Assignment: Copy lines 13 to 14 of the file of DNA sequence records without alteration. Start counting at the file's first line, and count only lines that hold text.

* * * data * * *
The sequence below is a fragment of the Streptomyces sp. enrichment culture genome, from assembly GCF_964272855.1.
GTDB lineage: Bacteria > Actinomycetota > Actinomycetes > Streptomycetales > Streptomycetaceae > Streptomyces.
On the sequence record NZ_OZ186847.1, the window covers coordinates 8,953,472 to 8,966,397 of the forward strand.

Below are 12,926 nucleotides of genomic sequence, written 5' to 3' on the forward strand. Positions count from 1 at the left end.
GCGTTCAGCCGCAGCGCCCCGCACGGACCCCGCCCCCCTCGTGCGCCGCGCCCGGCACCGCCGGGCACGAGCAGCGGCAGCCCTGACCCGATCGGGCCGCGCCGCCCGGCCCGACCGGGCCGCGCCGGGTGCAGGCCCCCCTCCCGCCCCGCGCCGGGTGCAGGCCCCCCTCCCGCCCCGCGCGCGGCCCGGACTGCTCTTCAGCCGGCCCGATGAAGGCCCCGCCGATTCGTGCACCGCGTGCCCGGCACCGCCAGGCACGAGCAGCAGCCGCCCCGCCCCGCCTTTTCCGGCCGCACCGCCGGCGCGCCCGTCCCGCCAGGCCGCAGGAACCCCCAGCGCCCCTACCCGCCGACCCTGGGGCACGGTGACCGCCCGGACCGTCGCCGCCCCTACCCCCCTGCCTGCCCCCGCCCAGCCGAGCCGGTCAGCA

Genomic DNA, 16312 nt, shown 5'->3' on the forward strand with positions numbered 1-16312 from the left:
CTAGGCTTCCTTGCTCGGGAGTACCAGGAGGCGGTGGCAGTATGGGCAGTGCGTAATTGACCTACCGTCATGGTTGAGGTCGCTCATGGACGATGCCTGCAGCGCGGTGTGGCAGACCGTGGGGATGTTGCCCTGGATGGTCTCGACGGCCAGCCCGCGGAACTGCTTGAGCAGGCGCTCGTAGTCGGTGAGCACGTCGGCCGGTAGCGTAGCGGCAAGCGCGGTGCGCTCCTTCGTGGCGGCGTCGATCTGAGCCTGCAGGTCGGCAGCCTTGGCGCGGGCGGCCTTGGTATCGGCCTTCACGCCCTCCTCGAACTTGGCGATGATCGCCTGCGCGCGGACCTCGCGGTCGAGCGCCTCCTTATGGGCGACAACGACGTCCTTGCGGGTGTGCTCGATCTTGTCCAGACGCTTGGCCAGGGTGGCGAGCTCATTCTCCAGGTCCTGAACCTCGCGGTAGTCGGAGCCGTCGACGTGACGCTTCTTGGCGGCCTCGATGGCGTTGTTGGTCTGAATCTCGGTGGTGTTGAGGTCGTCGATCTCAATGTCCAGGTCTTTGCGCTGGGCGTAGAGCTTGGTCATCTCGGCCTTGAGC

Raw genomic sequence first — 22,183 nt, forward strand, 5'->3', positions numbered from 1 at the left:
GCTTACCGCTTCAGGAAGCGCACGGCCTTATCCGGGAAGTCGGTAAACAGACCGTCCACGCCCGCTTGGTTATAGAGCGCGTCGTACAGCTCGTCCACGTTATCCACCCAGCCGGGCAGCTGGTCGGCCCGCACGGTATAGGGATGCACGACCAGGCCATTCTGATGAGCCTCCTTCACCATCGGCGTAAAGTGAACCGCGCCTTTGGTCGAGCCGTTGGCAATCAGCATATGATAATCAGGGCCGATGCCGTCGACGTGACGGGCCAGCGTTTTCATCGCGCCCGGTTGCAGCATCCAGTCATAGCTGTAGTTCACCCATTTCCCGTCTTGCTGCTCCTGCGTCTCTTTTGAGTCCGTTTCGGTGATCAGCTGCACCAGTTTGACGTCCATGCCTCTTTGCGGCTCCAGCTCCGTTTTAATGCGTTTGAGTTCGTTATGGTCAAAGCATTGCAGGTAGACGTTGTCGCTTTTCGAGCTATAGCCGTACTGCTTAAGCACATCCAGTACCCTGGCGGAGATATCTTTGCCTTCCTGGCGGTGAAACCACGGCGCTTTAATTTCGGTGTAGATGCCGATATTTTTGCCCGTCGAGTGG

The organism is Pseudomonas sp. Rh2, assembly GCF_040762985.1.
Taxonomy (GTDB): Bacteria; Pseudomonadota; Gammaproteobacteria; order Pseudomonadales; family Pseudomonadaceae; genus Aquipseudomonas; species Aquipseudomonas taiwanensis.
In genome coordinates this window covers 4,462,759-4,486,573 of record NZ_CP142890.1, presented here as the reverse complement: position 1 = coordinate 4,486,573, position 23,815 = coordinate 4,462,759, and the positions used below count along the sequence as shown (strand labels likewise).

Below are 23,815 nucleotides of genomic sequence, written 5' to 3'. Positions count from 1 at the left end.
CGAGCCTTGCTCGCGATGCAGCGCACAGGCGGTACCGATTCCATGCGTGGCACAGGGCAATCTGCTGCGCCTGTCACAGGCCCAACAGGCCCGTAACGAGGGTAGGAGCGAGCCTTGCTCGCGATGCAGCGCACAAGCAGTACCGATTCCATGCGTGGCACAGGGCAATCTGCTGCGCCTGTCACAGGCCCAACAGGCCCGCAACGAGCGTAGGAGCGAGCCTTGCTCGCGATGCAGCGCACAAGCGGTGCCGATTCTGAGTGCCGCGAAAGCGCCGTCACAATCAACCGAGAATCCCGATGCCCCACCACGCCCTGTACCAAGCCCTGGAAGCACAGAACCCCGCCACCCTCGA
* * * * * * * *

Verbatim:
Below are 23,815 nucleotides of genomic sequence, written 5' to 3'. Positions count from 1 at the left end.
CGAGCCTTGCTCGCGATGCAGCGCACAGGCGGTACCGATTCCATGCGTGGCACAGGGCAATCTGCTGCGCCTGTCACAGGCCCAACAGGCCCGTAACGAGGGTAGGAGCGAGCCTTGCTCGCGATGCAGCGCACAAGCAGTACCGATTCCATGCGTGGCACAGGGCAATCTGCTGCGCCTGTCACAGGCCCAACAGGCCCGCAACGAGCGTAGGAGCGAGCCTTGCTCGCGATGCAGCGCACAAGCGGTGCCGATTCTGAGTGCCGCGAAAGCGCCGTCACAATCAACCGAGAATCCCGATGCCCCACCACGCCCTGTACCAAGCCCTGGAAGCACAGAACCCCGCCACCCTCGA